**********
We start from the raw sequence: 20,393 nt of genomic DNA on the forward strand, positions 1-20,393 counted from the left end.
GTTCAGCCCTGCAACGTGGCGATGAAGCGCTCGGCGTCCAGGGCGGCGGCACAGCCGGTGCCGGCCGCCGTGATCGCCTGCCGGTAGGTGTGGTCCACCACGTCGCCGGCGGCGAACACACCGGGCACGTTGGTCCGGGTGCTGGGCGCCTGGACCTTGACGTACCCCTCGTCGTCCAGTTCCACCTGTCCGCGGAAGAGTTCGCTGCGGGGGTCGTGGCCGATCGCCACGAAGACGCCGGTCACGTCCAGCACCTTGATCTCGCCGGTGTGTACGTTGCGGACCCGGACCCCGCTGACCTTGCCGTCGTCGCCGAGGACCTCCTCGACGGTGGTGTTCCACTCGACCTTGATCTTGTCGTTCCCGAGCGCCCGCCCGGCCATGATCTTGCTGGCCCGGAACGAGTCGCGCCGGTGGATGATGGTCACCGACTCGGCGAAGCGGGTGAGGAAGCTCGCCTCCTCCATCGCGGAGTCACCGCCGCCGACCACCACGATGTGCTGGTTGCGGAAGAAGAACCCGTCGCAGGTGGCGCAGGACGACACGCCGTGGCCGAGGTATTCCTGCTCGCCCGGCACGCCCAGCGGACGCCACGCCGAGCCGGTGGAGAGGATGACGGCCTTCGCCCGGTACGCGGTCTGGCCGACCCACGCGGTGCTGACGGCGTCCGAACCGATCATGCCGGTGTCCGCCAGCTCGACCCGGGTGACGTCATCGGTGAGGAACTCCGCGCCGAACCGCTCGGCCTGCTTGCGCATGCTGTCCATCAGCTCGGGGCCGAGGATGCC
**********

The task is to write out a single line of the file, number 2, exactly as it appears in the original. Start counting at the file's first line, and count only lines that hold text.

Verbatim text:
GTTCAGCCCTGCAACGTGGCGATGAAGCGCTCGGCGTCCAGGGCGGCGGCACAGCCGGTGCCGGCCGCCGTGATCGCCTGCCGGTAGGTGTGGTCCACCACGTCGCCGGCGGCGAACACACCGGGCACGTTGGTCCGGGTGCTGGGCGCCTGGACCTTGACGTACCCCTCGTCGTCCAGTTCCACCTGTCCGCGGAAGAGTTCGCTGCGGGGGTCGTGGCCGATCGCCACGAAGACGCCGGTCACGTCCAGCACCTTGATCTCGCCGGTGTGTACGTTGCGGACCCGGACCCCGCTGACCTTGCCGTCGTCGCCGAGGACCTCCTCGACGGTGGTGTTCCACTCGACCTTGATCTTGTCGTTCCCGAGCGCCCGCCCGGCCATGATCTTGCTGGCCCGGAACGAGTCGCGCCGGTGGATGATGGTCACCGACTCGGCGAAGCGGGTGAGGAAGCTCGCCTCCTCCATCGCGGAGTCACCGCCGCCGACCACCACGATGTGCTGGTTGCGGAAGAAGAACCCGTCGCAGGTGGCGCAGGACGACACGCCGTGGCCGAGGTATTCCTGCTCGCCCGGCACGCCCAGCGGACGCCACGCCGAGCCGGTGGAGAGGATGACGGCCTTCGCCCGGTACGCGGTCTGGCCGACCCACGCGGTGCTGACGGCGTCCGAACCGATCATGCCGGTGTCCGCCAGCTCGACCCGGGTGACGTCATCGGTGAGGAACTCCGCGCCGAACCGCTCGGCCTGCTTGCGCATGCTGTCCATCAGCTCGGGGCCGAGGATGCC